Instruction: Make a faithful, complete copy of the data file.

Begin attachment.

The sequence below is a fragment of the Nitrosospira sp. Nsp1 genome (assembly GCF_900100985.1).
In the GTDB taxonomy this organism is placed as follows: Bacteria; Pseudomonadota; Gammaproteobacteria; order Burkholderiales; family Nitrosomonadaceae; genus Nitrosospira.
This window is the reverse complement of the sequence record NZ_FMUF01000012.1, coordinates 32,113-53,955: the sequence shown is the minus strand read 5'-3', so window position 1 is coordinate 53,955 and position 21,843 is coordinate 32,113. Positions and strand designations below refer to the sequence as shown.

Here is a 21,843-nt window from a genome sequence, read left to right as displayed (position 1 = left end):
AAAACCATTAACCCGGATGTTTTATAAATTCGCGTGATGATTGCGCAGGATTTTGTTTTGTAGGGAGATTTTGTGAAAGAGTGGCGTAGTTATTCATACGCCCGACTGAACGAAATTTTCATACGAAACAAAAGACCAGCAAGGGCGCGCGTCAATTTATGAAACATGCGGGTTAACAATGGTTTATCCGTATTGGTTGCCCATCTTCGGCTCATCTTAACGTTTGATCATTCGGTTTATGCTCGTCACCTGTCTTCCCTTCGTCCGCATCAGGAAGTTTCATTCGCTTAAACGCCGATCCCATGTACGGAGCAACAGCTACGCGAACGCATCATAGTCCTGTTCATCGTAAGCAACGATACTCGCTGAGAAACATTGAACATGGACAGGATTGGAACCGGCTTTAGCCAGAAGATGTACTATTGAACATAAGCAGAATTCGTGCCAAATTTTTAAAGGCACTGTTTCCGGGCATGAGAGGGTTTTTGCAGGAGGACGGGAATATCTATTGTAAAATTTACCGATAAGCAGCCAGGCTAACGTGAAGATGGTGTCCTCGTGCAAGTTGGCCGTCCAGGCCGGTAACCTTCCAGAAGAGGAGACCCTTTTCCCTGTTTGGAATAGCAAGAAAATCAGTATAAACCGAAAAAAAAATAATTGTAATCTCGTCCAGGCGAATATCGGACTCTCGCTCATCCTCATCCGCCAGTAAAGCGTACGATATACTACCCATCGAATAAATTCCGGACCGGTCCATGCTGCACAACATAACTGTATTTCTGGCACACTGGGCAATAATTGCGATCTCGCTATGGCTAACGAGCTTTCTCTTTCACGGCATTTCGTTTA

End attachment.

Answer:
The sequence below is a fragment of the Nitrosospira sp. Nsp1 genome (assembly GCF_900100985.1).
In the GTDB taxonomy this organism is placed as follows: Bacteria; Pseudomonadota; Gammaproteobacteria; order Burkholderiales; family Nitrosomonadaceae; genus Nitrosospira.
This window is the reverse complement of the sequence record NZ_FMUF01000012.1, coordinates 32,113-53,955: the sequence shown is the minus strand read 5'-3', so window position 1 is coordinate 53,955 and position 21,843 is coordinate 32,113. Positions and strand designations below refer to the sequence as shown.

Here is a 21,843-nt window from a genome sequence, read left to right as displayed (position 1 = left end):
AAAACCATTAACCCGGATGTTTTATAAATTCGCGTGATGATTGCGCAGGATTTTGTTTTGTAGGGAGATTTTGTGAAAGAGTGGCGTAGTTATTCATACGCCCGACTGAACGAAATTTTCATACGAAACAAAAGACCAGCAAGGGCGCGCGTCAATTTATGAAACATGCGGGTTAACAATGGTTTATCCGTATTGGTTGCCCATCTTCGGCTCATCTTAACGTTTGATCATTCGGTTTATGCTCGTCACCTGTCTTCCCTTCGTCCGCATCAGGAAGTTTCATTCGCTTAAACGCCGATCCCATGTACGGAGCAACAGCTACGCGAACGCATCATAGTCCTGTTCATCGTAAGCAACGATACTCGCTGAGAAACATTGAACATGGACAGGATTGGAACCGGCTTTAGCCAGAAGATGTACTATTGAACATAAGCAGAATTCGTGCCAAATTTTTAAAGGCACTGTTTCCGGGCATGAGAGGGTTTTTGCAGGAGGACGGGAATATCTATTGTAAAATTTACCGATAAGCAGCCAGGCTAACGTGAAGATGGTGTCCTCGTGCAAGTTGGCCGTCCAGGCCGGTAACCTTCCAGAAGAGGAGACCCTTTTCCCTGTTTGGAATAGCAAGAAAATCAGTATAAACCGAAAAAAAAATAATTGTAATCTCGTCCAGGCGAATATCGGACTCTCGCTCATCCTCATCCGCCAGTAAAGCGTACGATATACTACCCATCGAATAAATTCCGGACCGGTCCATGCTGCACAACATAACTGTATTTCTGGCACACTGGGCAATAATTGCGATCTCGCTATGGCTAACGAGCTTTCTCTTTCACGGCATTTCGTTTA